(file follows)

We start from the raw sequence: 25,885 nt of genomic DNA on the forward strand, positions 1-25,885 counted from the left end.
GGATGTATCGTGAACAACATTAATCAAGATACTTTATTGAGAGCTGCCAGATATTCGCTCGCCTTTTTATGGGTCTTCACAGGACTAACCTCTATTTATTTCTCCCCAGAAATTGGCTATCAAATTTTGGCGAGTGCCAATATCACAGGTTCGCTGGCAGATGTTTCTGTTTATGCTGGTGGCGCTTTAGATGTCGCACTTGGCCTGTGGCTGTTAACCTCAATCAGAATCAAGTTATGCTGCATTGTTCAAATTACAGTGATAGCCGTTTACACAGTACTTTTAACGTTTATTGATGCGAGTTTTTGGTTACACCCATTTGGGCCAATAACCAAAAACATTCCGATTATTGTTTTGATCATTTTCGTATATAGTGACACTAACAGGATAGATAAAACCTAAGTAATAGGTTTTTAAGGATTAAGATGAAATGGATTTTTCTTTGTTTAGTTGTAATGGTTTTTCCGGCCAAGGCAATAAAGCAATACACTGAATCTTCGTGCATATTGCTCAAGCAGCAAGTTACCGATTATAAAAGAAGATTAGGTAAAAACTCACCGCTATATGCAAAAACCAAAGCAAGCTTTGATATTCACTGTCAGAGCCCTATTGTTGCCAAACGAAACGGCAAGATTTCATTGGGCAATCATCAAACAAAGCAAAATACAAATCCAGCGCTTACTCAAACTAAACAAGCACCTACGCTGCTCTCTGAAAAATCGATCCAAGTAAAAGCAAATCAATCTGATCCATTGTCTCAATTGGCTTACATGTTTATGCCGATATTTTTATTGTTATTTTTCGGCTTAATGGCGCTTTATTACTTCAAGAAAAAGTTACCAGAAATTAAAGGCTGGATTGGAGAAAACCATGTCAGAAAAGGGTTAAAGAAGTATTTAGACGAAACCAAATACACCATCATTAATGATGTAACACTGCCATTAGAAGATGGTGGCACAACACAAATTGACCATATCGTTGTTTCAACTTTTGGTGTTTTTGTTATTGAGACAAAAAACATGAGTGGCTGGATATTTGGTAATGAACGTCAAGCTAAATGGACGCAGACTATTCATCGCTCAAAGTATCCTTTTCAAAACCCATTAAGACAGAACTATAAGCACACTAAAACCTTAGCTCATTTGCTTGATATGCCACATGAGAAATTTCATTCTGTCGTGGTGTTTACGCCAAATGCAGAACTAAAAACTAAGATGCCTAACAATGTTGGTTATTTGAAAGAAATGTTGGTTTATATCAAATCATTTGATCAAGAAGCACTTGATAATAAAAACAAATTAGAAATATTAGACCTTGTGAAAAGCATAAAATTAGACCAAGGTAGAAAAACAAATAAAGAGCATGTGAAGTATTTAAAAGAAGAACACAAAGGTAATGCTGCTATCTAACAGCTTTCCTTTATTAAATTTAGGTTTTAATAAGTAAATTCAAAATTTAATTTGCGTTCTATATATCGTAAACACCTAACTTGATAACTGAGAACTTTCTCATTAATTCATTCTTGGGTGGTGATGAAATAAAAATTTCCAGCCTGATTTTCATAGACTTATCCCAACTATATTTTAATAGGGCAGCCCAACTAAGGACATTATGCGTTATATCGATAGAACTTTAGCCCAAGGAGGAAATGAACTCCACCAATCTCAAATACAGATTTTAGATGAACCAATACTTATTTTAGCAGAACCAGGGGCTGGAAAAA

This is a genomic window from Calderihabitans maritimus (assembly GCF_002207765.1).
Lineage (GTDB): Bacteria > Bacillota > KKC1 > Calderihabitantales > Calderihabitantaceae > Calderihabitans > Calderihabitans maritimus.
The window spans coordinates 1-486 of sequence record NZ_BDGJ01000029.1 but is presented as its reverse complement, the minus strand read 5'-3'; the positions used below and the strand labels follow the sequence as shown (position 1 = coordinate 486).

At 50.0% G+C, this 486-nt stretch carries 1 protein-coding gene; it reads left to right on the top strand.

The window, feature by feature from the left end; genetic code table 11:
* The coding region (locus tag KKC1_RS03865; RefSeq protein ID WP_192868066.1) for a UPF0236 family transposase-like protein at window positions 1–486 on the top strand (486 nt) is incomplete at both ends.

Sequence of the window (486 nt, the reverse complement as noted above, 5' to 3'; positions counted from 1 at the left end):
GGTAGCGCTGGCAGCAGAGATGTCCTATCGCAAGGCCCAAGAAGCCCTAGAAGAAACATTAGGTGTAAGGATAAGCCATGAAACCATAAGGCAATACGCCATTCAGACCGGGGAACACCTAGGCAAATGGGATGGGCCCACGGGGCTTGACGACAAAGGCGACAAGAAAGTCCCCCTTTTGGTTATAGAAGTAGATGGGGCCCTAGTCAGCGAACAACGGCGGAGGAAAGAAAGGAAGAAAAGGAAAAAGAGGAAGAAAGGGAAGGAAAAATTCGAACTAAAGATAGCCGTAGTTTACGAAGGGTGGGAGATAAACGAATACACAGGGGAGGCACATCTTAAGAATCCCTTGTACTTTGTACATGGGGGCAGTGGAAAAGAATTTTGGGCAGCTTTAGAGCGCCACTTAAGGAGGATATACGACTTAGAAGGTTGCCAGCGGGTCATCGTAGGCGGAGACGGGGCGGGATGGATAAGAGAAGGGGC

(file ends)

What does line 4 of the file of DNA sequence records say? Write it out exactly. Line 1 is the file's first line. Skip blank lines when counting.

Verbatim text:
Lineage (GTDB): Bacteria > Bacillota > KKC1 > Calderihabitantales > Calderihabitantaceae > Calderihabitans > Calderihabitans maritimus.